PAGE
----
Next time we see this we will be putting the engine on and will be testing everything at the track, likely at the place that it was originally built at in Sugar River Raceway in Brodhead. It will be running in some Vintage Karting Association races.

1 Like

Hats off to you for not only beautifully restoring this kart, but taking the time to document it so we can see and enjoy it as well. Love the videos and beautiful job thus far!


Thanks. When we first started doing this aspect of karting, we really didn’t think about video taping the builds and yea there are things that we don’t show, but afterwards we had so many vintage karters and a few modern karters as well that really enjoyed seeing what we were doing and how we did things, that we thought we should do a bit of it. Some of the things are not so hard to do, others yea its difficult or time consuming. You don’t always have to go to the manufacturer for a replacement part, maybe you do it yourself, maybe you just go to a local fabricator. Its like before I race my oval kart again, I need a new rear bumper, because its completely trashed. Well, that just means I’m going to build a replacement.


And see, this is why I like this stuff. For me I grew up in karting mid to late 90s, and while there was innovation, for the most part everything had already became somewhat standard. It’s neat to see some of the older karts restored to their glory to see the history of karting and where the sport came from.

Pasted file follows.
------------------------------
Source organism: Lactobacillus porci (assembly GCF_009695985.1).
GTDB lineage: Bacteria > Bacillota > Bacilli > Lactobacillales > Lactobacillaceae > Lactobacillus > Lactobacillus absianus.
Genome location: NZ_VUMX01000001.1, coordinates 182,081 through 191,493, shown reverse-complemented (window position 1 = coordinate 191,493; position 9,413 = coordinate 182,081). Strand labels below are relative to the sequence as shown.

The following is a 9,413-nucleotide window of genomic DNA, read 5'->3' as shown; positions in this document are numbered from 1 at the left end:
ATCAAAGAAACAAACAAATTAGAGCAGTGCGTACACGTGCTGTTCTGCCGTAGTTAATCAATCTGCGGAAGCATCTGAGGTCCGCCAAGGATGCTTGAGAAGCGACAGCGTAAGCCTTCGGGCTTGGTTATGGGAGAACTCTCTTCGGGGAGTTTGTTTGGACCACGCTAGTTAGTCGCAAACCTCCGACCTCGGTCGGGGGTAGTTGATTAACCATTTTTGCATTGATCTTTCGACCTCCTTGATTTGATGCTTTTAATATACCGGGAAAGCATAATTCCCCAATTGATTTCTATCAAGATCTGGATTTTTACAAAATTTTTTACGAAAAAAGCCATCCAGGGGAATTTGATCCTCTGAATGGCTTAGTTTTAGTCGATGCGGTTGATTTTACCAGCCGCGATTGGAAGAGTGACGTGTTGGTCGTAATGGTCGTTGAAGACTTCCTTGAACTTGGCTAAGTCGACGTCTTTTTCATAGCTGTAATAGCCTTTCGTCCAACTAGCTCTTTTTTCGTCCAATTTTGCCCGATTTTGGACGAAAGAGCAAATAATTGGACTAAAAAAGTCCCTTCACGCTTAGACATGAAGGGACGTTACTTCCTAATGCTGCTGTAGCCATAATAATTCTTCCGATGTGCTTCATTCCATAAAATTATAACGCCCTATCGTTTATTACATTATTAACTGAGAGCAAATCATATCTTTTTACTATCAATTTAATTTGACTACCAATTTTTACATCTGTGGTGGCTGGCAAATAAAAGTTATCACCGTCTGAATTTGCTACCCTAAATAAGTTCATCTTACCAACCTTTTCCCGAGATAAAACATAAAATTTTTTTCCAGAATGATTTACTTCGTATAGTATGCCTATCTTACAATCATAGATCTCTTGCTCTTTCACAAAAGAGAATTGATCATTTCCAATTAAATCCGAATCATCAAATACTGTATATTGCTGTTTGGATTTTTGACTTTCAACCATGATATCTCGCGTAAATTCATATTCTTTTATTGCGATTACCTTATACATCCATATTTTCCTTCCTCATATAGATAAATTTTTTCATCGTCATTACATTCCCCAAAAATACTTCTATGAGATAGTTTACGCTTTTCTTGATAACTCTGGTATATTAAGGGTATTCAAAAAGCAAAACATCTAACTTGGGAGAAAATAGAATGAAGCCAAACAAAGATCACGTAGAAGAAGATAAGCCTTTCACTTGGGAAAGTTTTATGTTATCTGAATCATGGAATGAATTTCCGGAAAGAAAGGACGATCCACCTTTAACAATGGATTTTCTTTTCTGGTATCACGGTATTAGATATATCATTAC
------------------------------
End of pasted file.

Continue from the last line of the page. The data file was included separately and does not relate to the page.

And, I feel you, my oval kart needs a new rear bumper too hehehe :wink:


I love vintage karts. I’m super grateful you’ve taken the time to do these vids and I think more and more folks are going to tune in.

With vintage, each one is so unique and of course different to modern era karts. Karting can be so much more than just racing “modern” karts. Don’t get me wrong, racing is badass, but I think the sport will do better by broadening the pallate a little and going beyond just modern karts and just racing, and more about just general enthusiasm and interest in karts.

1 Like

Thanks James, I think I speak for Steve, that we appreciate that. Vintage karting is also about mechanics. Many great mechanics from that era have returned. The horsepower wars these guys enter with modifying engines is just as big as any thing in the racing as well. The old mechanics are just as involved. There are numerous guys that wanted to knock us of in Mc49 of all things, spending so much time fine-tuning engine modifications to make more power as as well as make everyone scratch their head as to what they did to do it. There are few tracks and races that the 80cc super engines are running lap times the equivalent of the Sportsman Rear engine class which is generally 100cc Macs.